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How Shell plans to install one of the UK’s largest EV charging networks by 2025

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Shell Ubitricity EV Charging Lamppost

Shell has announced a major commitment to install 50,000 EV chargepoints in the UK by 2025, increasing its network more than tenfold. 

Despite being busy building its own network, Shell’s commitment for 50,000 EV chargers across the UK actually doesn’t actually come from its EV Recharge brand. Instead, the firm is leaning on Ubitricity, a company that it acquired earlier this year, to fulfil its promise. 

Currently there are around 3,600 Ubitricity chargers in the UK, which means that to achieve the 50,000 figure promised by Shell, there will need to be quite an increase. That shouldn’t be a problem, however, as Ubitricity’s parent company has a trick up its sleeve. 

The oil giant wants to offer local authorities a financing deal in which it will cover 25% of the installation costs of on-street chargers, as long as they’re covered under the On-Street Residential Charging Scheme (ORCS). The reason for this stipulation is that the UK Government has agreed to pay for the remaining 75%, meaning local authorities will have to pay absolutely nothing. 

“For local authorities wishing to install ubitricity charging stations, Shell is prepared to cover the remaining costs in accordance with commercial terms,” Shell noted in its statement. 

This is an attractive deal for both Shell and local authorities, with the former being able to rapidly grow their EV charging network, while the latter gets to fulfil their commitment to EV drivers without having to rely on local taxpayers.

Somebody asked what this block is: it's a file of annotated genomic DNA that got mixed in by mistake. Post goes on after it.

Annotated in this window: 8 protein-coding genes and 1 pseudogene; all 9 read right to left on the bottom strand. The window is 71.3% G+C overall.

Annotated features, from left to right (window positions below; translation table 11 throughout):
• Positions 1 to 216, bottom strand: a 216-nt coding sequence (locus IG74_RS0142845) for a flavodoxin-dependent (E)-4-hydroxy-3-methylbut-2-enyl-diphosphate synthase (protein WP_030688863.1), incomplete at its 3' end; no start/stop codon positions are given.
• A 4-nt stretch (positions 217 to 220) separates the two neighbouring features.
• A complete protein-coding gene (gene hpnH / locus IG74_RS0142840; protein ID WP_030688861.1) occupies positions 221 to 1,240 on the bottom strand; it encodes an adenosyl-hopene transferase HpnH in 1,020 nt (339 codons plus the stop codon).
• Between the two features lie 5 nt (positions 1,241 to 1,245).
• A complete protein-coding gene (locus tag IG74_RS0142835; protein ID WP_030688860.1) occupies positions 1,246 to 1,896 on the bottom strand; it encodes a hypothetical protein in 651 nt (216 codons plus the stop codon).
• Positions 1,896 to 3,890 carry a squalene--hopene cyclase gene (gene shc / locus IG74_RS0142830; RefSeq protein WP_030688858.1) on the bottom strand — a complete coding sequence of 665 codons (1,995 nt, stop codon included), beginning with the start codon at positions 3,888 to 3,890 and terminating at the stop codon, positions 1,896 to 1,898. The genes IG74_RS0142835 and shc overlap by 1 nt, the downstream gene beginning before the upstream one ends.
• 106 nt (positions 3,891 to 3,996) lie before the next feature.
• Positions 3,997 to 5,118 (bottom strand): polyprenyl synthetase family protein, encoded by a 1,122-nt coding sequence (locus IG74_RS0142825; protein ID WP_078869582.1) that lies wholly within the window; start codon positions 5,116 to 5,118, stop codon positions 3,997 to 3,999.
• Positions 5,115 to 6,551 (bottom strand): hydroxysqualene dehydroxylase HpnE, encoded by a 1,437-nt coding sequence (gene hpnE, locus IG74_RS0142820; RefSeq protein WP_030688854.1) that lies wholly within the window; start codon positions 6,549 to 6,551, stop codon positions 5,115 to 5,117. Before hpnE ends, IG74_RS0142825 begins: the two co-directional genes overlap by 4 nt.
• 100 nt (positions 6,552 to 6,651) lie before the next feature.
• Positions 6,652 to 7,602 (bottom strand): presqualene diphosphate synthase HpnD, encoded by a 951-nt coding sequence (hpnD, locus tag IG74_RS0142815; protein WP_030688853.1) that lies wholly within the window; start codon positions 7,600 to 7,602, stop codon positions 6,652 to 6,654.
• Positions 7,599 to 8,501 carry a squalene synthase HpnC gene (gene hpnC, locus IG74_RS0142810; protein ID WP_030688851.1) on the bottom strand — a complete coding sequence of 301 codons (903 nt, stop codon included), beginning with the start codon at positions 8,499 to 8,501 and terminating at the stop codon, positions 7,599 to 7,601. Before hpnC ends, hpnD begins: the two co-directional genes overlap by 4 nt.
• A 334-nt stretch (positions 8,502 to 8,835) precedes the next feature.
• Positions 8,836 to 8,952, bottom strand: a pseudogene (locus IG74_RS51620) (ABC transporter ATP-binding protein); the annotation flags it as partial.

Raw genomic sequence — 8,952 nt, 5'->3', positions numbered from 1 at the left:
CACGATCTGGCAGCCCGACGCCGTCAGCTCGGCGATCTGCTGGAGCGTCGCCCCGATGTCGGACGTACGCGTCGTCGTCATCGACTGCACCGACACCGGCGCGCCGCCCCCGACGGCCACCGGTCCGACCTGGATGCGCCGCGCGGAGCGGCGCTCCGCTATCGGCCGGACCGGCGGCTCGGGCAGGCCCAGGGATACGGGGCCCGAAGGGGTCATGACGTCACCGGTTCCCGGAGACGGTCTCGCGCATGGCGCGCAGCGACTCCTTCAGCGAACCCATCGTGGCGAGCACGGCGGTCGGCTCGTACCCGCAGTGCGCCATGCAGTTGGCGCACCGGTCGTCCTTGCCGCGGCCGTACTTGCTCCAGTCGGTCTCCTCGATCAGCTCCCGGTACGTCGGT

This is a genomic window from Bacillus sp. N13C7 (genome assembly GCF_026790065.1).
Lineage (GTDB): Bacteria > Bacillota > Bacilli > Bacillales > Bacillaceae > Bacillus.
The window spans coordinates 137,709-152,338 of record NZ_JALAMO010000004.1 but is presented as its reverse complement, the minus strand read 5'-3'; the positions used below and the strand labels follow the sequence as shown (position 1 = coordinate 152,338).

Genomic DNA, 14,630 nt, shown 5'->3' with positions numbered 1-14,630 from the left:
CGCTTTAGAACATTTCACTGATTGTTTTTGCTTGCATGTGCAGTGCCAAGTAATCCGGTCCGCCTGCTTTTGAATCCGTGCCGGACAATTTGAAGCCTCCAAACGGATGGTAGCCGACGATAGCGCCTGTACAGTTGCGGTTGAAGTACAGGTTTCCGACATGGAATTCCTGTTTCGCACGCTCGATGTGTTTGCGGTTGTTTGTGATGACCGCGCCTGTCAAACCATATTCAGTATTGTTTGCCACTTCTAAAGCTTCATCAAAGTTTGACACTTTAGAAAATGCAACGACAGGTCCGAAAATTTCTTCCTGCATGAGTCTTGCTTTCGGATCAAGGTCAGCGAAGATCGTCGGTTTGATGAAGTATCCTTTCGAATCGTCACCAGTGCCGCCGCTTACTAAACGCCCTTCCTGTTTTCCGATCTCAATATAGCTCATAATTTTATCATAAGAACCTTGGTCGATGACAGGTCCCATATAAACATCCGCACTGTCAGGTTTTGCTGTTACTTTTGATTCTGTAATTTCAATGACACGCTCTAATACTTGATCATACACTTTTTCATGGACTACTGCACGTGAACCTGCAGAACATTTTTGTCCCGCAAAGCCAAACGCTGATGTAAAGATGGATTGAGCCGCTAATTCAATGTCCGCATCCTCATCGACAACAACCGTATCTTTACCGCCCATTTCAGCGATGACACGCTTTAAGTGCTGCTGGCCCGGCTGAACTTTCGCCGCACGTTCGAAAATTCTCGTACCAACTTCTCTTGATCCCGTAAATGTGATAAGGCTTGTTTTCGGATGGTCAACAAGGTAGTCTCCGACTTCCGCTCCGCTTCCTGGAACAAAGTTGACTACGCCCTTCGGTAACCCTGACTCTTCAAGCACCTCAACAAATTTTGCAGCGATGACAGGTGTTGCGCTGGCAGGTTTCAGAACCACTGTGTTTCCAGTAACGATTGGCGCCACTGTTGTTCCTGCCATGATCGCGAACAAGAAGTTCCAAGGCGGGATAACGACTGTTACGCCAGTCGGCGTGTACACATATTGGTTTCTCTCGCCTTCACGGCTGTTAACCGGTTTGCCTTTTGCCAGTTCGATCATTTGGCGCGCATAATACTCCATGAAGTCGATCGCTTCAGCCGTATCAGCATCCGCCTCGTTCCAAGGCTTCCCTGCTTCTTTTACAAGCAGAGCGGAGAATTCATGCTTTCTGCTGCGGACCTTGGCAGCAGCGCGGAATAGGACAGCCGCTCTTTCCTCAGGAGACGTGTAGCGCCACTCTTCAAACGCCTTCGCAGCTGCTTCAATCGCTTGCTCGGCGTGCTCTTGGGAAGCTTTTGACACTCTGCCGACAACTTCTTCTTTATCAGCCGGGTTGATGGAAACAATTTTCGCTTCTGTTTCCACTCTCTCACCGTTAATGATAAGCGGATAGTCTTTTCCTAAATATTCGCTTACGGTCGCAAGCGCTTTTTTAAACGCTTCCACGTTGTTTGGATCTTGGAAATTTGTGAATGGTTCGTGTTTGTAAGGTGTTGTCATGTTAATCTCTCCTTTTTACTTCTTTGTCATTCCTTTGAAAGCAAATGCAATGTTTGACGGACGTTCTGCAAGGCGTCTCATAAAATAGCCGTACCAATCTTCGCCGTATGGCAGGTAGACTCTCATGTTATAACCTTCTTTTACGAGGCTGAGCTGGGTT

Rachel Maclean, the UK’s Transport Minister, has welcomed the offer by Shell. She commented, “As more and more people make the switch to electric, this is a great example of how private investment is being used alongside Government support to ensure that our EV infrastructure is fit for the future.”

Coincidentally, Shell’s offer of 50,000 new EV chargers also puts a big dent into the number of chargers that the UK Committee for Climate Change recently recommended that the UK needed. The committee said that in order to facilitate the transition to electric vehicles, there would need to be at least 150,000 chargers in operation across the country, with Shell’s commitment covering a third of that figure. 

Of course, Shell and local authorities won’t be the only ones to benefit from this deal. This arrangement should also make it easier for those without off-street parking to make the switch to an electric vehicle without worrying about having access to a charger.

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